First, we value the overall OSCE role including on the subject of today’s discussions.

Secondly, it is important to say that OSCE activities in the country are being implemented through joint programs and tailored to the needs of the Government’s key priorities. By doing this, we are boosting our reform processes, but at the same time, complement our very important European agenda. I believe this is the case with other countries from the SEE.

Thirdly, cooperation should not be felt as imposed but rather as a product of joint undertakings, which reflects the spirit of the OSCE itself - cooperative approach. I believe this concept is important, because otherwise the OSCE involvement may be misperceived.

Mr. Chair,

How do we define democracy and human rights observance? Indeed, it is a perpetual challenge to define and uphold them. Hence, I would say, in developing and promoting democracy and human rights, we should be very clear that this is a continuous process where challenges keep on reemerging. We must remain persistent on this path. Nevertheless, we must be also cautious that when implementing certain principles we should not underestimate specifics of a certain country situation. And, we should not be shy in recognizing that kind of approach and practice.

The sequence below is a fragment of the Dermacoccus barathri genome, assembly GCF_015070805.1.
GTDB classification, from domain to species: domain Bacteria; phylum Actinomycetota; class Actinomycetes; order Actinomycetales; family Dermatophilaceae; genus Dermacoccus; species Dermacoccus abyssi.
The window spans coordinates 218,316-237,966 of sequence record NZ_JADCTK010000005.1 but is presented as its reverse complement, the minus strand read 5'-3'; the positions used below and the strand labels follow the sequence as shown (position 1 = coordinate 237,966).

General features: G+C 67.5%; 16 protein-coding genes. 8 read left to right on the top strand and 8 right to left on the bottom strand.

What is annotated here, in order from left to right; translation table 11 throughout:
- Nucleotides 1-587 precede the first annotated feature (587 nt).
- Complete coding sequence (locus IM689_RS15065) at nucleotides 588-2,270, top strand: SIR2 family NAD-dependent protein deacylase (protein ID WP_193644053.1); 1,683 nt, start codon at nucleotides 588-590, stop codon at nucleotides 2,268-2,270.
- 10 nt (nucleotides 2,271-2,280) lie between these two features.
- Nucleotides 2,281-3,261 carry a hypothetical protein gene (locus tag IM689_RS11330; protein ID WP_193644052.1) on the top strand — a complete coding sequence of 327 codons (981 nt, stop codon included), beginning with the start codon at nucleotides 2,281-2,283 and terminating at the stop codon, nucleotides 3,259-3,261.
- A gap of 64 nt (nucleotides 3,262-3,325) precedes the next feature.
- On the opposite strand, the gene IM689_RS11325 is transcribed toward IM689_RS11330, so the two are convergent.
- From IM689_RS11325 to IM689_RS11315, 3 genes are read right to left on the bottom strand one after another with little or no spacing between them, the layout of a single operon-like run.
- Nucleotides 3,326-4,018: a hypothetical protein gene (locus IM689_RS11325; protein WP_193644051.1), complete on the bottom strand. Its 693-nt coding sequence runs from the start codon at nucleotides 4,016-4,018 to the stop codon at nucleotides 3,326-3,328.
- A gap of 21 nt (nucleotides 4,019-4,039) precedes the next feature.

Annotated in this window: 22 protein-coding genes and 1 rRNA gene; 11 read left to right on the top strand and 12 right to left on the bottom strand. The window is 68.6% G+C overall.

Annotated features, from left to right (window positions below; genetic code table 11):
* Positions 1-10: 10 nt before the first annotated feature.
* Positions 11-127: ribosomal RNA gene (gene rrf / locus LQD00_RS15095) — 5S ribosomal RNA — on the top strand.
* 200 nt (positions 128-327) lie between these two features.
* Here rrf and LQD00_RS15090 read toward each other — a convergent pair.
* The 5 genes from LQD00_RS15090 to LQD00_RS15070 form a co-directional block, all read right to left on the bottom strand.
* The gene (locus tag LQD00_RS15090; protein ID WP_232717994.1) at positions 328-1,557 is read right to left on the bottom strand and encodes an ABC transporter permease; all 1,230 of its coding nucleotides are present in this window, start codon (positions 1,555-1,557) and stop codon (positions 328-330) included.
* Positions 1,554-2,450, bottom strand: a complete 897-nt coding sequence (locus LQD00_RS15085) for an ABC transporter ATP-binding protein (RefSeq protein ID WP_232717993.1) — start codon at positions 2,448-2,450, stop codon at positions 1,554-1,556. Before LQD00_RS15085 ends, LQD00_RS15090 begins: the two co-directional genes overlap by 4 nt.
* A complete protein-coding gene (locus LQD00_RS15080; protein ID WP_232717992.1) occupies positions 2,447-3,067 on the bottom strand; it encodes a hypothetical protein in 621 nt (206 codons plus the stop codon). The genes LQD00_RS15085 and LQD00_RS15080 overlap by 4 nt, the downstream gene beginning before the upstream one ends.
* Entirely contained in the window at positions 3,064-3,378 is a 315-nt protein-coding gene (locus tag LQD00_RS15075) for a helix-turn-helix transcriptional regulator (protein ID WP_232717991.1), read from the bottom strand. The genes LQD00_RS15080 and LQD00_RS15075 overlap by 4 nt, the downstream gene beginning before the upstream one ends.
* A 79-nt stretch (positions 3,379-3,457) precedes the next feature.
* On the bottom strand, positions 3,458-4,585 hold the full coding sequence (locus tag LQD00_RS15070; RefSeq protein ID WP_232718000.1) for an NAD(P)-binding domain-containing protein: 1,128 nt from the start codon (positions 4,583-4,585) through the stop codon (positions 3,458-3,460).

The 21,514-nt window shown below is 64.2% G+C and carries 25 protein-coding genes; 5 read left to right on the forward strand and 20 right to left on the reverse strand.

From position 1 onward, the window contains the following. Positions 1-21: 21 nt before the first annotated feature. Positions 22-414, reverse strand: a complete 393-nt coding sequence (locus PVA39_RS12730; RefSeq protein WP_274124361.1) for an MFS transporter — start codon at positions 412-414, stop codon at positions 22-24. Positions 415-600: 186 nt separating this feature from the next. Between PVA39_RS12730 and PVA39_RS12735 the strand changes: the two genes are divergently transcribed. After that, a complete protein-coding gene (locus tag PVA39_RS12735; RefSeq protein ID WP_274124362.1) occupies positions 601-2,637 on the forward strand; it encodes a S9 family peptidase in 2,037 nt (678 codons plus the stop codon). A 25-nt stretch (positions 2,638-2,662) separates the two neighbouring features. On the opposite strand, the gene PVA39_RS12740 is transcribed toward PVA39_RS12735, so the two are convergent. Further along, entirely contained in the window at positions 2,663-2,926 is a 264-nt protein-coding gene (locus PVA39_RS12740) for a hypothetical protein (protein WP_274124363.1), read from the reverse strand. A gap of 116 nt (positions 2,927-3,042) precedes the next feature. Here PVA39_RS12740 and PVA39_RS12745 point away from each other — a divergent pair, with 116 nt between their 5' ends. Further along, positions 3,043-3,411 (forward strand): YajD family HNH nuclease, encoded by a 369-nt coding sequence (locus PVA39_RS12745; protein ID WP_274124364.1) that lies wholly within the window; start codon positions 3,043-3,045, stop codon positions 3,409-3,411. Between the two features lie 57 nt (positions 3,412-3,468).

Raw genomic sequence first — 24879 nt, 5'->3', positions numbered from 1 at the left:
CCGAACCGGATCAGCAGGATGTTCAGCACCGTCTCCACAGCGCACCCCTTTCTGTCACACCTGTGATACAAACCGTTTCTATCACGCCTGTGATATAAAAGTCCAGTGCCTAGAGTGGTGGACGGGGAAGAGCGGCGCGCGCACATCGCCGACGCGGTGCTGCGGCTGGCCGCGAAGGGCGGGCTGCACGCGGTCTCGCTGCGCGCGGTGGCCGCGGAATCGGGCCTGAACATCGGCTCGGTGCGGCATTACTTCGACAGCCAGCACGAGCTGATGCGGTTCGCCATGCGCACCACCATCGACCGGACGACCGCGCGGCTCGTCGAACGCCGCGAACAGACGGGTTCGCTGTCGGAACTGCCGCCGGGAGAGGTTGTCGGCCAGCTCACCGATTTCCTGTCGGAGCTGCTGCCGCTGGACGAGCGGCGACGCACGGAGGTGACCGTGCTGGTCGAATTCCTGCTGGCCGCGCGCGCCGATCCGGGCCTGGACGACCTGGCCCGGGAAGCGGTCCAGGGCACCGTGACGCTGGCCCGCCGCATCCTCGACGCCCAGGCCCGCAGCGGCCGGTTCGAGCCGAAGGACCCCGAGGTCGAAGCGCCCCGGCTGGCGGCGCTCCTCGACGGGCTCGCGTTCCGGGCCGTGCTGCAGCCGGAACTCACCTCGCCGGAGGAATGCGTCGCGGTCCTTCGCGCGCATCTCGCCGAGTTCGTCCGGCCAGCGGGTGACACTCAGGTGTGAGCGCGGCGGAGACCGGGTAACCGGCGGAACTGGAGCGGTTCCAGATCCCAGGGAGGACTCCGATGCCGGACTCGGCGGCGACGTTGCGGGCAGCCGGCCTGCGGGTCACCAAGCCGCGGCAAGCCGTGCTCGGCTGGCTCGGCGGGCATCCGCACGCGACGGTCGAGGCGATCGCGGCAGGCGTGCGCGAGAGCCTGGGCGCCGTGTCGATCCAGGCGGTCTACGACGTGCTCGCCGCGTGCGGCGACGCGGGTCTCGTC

As stated above, it is without doubt that all the OSCE participating states, including our SEE region, should use the benefit of the agreed OSCE instruments, best practices and recommendations in developing democratic institutions and human rights as core values of our societies. We, see a lot of merits in this endeavor.